by Kelly Deis of SoundPoint Consulting
The odds are that there are a lot of other businesses in your market providing similar products or services. After all, the world cannot survive on just one pizza joint, accounting firm, beverage wholesaler or equipment manufacturer. So what is compelling about your firm that sets you apart from your competition and entices potential customers to buy from you?
Many business owners will answer with the “soft” differentiators, such as reputation, good service and high quality. These are all great characteristics (and absolutely necessary!), but do they really and truly set you apart? I’ll bet that if you ask your competition what sets them apart, you will get similar answers.
The fact is that highly differentiated firms are generally more profitable than their counterparts. Yes, their overall market may be smaller than a firm with a broader strategy, but they have more of it (the proverbial big fish in little pond). And, they most likely charge more and spend less on advertising and marketing.
Here’s a couple of things to consider as you ponder what truly sets you apart from others in the market.
- Is the differentiator true?
- Can you prove it?
- Is it important to your customer or client?
Developing a differentiation strategy doesn’t just happen (although many business owners wish that it would!). It requires a conscious decision on how you want to showcase your firm followed by management decisions that support and further the strategy.
A differentiation strategy can be based on opportunities you’ve identified after assessing the marketplace and competition. It can also be based on strengths or attributes that your firm already has. It’s possible you are already well differentiated, but just haven’t capitalized on the benefits of a differentiation strategy.
If you are thinking of ways to differentiate, here are some ideas. But remember, to be worth pursuing they must be true, supportable and important to your customers.
1. Focus on understanding a particular target audience.
Many brands define themselves by the markets they target, be it retiring baby boomers, nature-loving millennials, or women entrepreneurs.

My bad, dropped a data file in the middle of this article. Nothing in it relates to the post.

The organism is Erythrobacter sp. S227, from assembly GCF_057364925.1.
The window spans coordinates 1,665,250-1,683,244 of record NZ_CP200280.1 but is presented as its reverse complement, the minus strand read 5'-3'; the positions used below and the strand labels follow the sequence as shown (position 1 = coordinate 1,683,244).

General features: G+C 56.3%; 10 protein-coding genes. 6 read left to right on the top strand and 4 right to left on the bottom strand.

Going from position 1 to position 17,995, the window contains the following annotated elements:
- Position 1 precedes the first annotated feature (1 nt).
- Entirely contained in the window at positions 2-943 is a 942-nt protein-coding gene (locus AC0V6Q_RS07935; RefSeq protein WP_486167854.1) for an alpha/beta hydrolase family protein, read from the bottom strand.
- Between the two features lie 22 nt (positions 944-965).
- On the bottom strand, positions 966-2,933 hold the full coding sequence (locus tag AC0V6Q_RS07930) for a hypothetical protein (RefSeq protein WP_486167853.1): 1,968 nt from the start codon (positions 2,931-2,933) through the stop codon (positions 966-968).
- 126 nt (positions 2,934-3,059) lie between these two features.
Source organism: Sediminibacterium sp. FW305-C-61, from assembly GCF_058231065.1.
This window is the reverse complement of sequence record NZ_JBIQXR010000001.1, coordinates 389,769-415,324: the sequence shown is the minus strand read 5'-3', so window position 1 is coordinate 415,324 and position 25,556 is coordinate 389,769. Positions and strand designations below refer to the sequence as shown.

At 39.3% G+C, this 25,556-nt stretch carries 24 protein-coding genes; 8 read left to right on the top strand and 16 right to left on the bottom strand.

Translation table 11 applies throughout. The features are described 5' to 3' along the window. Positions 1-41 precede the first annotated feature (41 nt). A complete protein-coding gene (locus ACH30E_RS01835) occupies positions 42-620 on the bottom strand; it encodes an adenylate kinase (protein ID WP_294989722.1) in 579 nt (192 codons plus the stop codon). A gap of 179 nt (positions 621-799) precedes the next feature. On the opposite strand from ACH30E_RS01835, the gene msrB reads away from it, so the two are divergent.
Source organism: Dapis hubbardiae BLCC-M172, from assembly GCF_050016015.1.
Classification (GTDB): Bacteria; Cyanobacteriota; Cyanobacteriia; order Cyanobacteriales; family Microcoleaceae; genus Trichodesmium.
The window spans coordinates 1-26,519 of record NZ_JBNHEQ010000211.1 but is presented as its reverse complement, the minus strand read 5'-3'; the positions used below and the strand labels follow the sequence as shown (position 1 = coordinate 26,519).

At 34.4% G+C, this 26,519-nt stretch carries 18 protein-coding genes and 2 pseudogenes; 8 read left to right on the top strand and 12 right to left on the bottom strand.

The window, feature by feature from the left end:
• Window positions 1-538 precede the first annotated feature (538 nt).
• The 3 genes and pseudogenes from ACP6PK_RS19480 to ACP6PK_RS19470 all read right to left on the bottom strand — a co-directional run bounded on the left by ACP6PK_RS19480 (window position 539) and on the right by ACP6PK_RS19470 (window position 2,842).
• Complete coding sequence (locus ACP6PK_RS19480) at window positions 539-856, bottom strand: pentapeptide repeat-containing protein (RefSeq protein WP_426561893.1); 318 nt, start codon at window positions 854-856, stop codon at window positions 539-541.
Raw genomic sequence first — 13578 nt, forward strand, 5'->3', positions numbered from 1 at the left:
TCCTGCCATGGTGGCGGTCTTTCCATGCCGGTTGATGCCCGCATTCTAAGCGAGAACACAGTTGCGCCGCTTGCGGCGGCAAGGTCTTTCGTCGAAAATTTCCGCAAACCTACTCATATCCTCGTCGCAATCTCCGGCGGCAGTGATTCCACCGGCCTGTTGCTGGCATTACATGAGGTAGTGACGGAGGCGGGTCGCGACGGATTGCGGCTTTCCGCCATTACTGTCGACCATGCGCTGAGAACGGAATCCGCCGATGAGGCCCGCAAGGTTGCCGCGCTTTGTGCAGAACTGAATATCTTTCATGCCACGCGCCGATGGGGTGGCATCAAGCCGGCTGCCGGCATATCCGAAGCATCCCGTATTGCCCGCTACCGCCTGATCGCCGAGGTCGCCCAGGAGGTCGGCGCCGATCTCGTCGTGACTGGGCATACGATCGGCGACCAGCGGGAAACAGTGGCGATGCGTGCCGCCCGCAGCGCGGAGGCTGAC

2. Specialize in an industry
This is often a successful differentiator as customers generally value working with specialists in their industry, such as the accountant focused on dental practices or the pump manufacturer specializing in the oil and gas industry.
3. Specialize in customers that share a common characteristic
Many companies focus on customers that share a common characteristic, such as non-profits, high-growth companies, or start-ups. It is presumed that these firms face similar challenges.
4. Specialize in customers of a certain size.
This is another common differentiator for those providing goods and services to businesses. Perhaps you work best with large corporations. Contrast that with those serving mid-market companies, small businesses or solo-preneurs.
5. Have a specific geographic focus
Again, a very traditional differentiator. This can be important where local knowledge or face-to-face interaction with customers is important. It can also be important if you are reaching out to a traditionally under-served market.
6. Promote a social value
Promoting a social value that is important to you can be a good differentiator, be it the use of environmentally-friendly products, using suppliers with fair employment standards, or selling “Made in America” products. These values can differentiate your firm and attract a like-minded customer base.
7. Do business with a distinctive level of service
In most cases, good customer service is a given. Without it, you won’t survive in today’s market. So for this to become a differentiator, it must truly be extraordinary, such as a physician making house calls or customer service answering within 2 minutes.
8. Offer unique pricing
If everyone in your business bills by the hour or by service call, then consider offering a fixed fee or charging only after a successful outcome. Consider bundling products or services for a one-time charge or subscription-based pricing.
9. Offer a unique product or service
Offer a unique set of services that are hard to find. Services might be combined with a credential that is also a differentiator. Unique product offerings might include having exclusive distribution rights for a particular brand or being certified in Six Sigma.
10. Look or act differently than your competitors
If all of your competitors are staid, then a more relaxed and irreverent approach would be a differentiator. A different look and feel from your competitors might feel risky, but it might also be a welcome change for your customers.
Other differentiators you might consider include focusing on:
- Size of your firm: “We are the largest…. in the area”
- Relationships with partners: “We work with…. to provide the best….”
- The customers or clients you have: “Our customers include the most prestigious in the field including…. “
- The benefit the customer will receive: “Our products are proven to help you….”
Kelly Deis is president of Soundpoint Consulting. She earned an MBA at the Wharton School, and offers services as a Certified Valuation Analyst and Certified Exit Planning Analyst. She also helps clients develop a differentiating strategy.